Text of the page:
Python has this wonderful system of docstrings for everything, Java has JavaDoc, SQL has COMMENT ON ANYTHING, and here...?

    (Also, I can't get over an impression PS syntax is verbose as hell, but if they can autocomplete their -LongParameterNames, it might be okay.)



  • PowerShell Community Extensions extends Get-Help to support reading local .NET documentation or opening MSDN, but it's a bit clunky to use (and also opens MSDN in Internet Explorer rather than the default browser). You have to explicitly enable the help module with Import-Module Pscx -arg @{ModulesToImport = @{GetHelp = $true}}.

    The documentation of the help module doesn't seem to visible in PowerShell itself, but there is a help comment in the module file itself (C:\Program Files (x86)\PowerShell Community Extensions\Pscx3\Pscx\Modules\GetHelp\Pscx.GetHelp.psm1).

    Basically, use Get-Help -obj $someObject or Get-Help -obj [SomeType] to get help for the type and Get-Help -Object $someObject.SomeMethod to get help for the method. Fields and properties aren't supported. Use the -online argument to go directly to the MSDN page, skipping the local help.



  • Is that case-sensitive?

    I mean, Get-Help. Really. One's gotta love the shift key.



  • I doubt most people type Get-Help, considering it's aliased to man.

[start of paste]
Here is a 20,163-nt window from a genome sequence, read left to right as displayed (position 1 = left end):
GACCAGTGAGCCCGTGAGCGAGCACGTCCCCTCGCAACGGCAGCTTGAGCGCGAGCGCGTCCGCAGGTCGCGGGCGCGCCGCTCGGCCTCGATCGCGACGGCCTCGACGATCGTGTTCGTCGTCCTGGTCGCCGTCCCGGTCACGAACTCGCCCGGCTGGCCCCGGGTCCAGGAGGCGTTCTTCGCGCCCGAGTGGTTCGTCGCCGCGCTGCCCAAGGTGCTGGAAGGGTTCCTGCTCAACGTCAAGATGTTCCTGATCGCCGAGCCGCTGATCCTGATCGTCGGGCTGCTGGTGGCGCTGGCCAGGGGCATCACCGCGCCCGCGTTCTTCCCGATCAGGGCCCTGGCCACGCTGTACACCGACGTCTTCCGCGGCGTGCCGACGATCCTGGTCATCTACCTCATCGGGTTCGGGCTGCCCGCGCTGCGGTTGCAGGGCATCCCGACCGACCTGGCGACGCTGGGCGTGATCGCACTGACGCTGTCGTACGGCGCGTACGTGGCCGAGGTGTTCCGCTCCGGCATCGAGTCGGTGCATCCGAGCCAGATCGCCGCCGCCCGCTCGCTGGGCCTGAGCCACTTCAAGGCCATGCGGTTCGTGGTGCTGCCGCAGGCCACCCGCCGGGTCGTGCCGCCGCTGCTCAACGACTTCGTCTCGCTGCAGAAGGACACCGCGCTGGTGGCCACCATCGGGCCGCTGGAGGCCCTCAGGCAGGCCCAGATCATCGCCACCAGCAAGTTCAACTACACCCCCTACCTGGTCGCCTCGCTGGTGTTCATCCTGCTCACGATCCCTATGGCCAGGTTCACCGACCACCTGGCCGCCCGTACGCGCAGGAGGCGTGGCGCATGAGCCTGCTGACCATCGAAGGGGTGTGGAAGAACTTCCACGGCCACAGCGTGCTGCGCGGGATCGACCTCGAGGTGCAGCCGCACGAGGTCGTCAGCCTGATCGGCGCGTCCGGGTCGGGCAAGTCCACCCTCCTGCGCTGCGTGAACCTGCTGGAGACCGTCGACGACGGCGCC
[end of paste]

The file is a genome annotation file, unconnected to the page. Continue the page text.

• No, PowerShell is case-insensitive so the case of cmdlet/function names and switches doesn't matter. get-HELP -oBJect 1, gEt-help -object 1 and get-help -OBJECT 1 are all valid.

    .NET methods with string arguments usually treat them as case-sensitive, so ("a","b","c").Contains("A") (.NET method) returns false, but ("a","b","c") -contains "A" (PowerShell operator) returns true.



  • Well, thanks!



  • I'll bet that doesn't get confusing!



  • Not really since if you're using .NET methods in a PS script, you KNOW that you're using .NET methods in a PS script.



  • I think there's no much confusion: there are Powershell entities which are not case-sensitive (cmdlets, syntactic sugar), and there are .NET entities which are case-sensitive. It could possibly be a WTF but I think of .NET entities as foreign and bridged into the shell, so I'd have no major problems with that.

    The problem is rather that using more advanced features of PS looks very verbose and there's a lot of boilerplate that has to be copied straight from MSDN, or else it's not gonna work. Well, Unix shells are notorious for punishing you with string escaping bugs unless you are a level 80 shell wizard, and PS gives you a need to write lots of mumbojumbo where sane people would write "import foo" (even in Java!). Look at this gem:

    Import-Module Pscx -arg @{ModulesToImport = @{GetHelp = $true}}

    In Perl, I would just

    use Pscx 'GetHelp';

    (Larry Wall would be proud over PS's gratuitous (ab)use of @{}, and an enterprise programmer would be even happier about the gratuitous use of hashmaps where a list would suffice.)